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Hagar: Bible

Hagar is Sarah’s Egyptian slave woman, whom Sarah gives to Abraham as secondary wife and who would bear a child for him. After Hagar becomes pregnant, Sarah treats her harshly. Eventually Hagar flees from her mistress into the wilderness, where God’s messenger speaks to her. Hagar has long represented the plight of the foreigner, the slave, and the sexually abused woman.


Women played many different roles in the operations of the Haganah. Though their stories are frequently excluded from the story of the Jewish paramilitary organization in British Mandate Palestine, women served as caretakers and nurses, as well as fighters and commanders.

Eve: Midrash and Aggadah

Eve’s character is posited to be that of the original and quintessential woman. The Midrash interprets her traits as representative of the negative aspects of femininity. Eve’s punishment for her sin is also tied to the traditional ideas of the fundamentals of womanhood – childbirth, pregnancy, and male spousal domination.

Elisheba: Bible

Elisheba was the wife of the high priest Aaron and the mother of their four sons, but she does not appear in any stories. Mention of her in the genealogy signifies the importance of women in the destiny of their children.

Deborah 1: Midrash and Aggadah

Rebekah’s nurse Deborah died when Jacob was on his way to the Land of Canaan, close to Bethel, where she was buried under a tree. The rabbis describe her as having a close relationship to Jacob.

Wise Woman of Tekoa: Bible

The midrash includes the wise woman from Tekoa among the twenty-three truly upright and righteous women who came out of Israel. The Rabbi’ note that because the residents of Tekoa frequently used olive oil, they were wise. The woman’s wisdom was therefore linked to the blessing of olive oil and, in the opinion of the Rabbis, reflected the wisdom of all the area’s inhabitants.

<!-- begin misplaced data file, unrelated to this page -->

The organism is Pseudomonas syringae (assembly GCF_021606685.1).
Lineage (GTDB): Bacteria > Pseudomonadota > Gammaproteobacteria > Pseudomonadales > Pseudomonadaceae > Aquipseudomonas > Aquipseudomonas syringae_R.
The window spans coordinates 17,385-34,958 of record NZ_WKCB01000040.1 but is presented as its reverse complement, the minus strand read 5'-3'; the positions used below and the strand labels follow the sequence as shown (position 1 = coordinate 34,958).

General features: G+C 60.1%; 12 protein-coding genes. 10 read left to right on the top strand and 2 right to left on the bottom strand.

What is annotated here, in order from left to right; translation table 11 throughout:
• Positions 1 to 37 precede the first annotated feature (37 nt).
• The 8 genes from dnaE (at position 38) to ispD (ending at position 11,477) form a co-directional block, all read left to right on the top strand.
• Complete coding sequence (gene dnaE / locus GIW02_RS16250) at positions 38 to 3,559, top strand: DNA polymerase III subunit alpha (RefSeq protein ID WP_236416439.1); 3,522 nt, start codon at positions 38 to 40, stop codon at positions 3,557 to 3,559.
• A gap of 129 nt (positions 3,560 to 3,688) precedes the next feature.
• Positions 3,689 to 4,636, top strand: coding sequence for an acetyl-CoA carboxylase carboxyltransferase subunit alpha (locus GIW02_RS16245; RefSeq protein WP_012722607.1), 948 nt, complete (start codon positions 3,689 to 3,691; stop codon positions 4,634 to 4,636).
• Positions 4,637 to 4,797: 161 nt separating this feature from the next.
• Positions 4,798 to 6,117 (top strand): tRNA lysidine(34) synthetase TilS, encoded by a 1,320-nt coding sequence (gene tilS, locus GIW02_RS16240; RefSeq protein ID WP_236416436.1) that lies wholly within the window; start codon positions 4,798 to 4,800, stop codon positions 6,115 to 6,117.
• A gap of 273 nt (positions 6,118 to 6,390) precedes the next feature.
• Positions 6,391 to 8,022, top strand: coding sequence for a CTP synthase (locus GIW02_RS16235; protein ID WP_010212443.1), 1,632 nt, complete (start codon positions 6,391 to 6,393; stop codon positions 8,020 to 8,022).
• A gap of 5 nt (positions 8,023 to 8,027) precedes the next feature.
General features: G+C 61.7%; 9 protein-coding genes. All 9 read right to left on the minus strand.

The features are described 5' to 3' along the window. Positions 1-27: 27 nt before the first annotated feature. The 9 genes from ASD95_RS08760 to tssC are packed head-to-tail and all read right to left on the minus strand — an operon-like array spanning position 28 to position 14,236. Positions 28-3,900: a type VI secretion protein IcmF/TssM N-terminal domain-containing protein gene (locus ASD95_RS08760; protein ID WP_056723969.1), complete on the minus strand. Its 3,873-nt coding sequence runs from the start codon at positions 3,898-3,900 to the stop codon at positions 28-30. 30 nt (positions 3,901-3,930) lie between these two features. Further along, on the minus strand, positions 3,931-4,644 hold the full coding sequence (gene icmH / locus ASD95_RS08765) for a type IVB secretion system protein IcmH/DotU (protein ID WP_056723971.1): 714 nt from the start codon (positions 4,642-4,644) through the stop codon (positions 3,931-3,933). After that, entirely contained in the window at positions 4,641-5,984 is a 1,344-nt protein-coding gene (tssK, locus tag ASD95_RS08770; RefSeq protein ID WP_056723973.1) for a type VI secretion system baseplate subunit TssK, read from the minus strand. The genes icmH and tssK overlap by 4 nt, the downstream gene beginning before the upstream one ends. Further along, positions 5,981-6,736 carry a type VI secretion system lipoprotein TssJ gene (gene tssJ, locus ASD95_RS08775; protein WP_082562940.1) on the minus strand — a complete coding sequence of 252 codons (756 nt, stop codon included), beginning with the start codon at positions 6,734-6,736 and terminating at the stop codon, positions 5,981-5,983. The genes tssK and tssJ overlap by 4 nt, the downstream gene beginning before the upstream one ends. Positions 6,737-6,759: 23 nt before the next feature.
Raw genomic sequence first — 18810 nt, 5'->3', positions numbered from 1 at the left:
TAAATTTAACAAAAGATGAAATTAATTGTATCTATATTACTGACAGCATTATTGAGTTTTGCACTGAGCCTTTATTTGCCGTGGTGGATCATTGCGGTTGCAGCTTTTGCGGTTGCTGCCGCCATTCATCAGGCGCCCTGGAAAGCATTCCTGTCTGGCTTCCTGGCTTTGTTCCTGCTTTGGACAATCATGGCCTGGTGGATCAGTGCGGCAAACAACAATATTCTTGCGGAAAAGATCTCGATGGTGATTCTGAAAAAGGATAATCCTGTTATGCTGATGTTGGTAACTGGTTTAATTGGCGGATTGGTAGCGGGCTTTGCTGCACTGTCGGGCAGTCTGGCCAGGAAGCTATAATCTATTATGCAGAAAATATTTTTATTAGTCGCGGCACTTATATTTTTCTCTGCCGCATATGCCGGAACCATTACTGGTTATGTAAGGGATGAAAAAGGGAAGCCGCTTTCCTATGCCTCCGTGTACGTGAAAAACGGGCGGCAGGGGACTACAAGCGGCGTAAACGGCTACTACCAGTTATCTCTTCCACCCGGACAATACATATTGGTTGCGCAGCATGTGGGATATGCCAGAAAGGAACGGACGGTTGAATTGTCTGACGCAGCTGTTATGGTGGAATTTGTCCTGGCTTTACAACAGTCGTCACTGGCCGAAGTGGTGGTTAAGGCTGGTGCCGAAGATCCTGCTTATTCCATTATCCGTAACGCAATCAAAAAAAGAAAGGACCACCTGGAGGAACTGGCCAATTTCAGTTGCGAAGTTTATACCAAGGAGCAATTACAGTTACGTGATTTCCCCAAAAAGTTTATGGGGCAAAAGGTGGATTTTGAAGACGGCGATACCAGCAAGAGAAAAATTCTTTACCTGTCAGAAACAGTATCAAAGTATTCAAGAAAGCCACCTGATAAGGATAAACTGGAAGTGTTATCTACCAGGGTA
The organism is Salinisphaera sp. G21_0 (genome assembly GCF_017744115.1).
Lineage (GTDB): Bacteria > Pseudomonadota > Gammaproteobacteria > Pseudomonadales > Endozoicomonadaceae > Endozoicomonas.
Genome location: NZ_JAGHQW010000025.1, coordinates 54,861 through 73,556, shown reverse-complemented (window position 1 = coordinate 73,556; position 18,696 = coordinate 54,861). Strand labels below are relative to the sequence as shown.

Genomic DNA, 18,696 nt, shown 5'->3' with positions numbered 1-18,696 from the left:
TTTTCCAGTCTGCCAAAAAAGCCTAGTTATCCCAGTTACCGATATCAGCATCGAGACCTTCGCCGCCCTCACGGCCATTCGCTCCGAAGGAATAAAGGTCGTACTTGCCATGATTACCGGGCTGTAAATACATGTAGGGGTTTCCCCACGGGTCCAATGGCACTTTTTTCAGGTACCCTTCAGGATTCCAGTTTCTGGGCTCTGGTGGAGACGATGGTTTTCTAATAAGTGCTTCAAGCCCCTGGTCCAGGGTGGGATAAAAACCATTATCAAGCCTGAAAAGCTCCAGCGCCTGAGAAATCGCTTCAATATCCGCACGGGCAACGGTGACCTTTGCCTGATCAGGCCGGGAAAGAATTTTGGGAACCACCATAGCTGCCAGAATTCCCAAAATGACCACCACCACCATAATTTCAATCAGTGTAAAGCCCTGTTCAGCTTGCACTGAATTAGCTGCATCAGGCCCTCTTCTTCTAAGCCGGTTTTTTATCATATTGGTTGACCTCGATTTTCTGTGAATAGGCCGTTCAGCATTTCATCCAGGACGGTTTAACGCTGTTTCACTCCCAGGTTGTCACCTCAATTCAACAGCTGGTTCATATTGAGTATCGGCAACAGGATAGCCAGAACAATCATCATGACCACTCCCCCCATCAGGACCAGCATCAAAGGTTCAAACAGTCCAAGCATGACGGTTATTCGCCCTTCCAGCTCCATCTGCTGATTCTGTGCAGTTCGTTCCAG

Solomon’s Judgment: Bible

In this story, King Solomon is asked to consider the case of two women who gave birth to sons but, due to the death of one of their children, are fighting over the remaining child. While the story is generally cited as an example of Solomon’s wisdom, this narrative also shows the possessiveness of maternal love.

Two Prostitutes as Mothers: Midrash and Aggadah

The two prostitutes appear in the narrative about Solomon’s judgement concerning the parentage of a baby boy. The Rabbis debate the identity of the women; some argue that they truly were prostitutes and were therefore not present at the time of the judgment, while others assert that they were yevamot (widows whose husbands had died childless).

Elizabeth Stern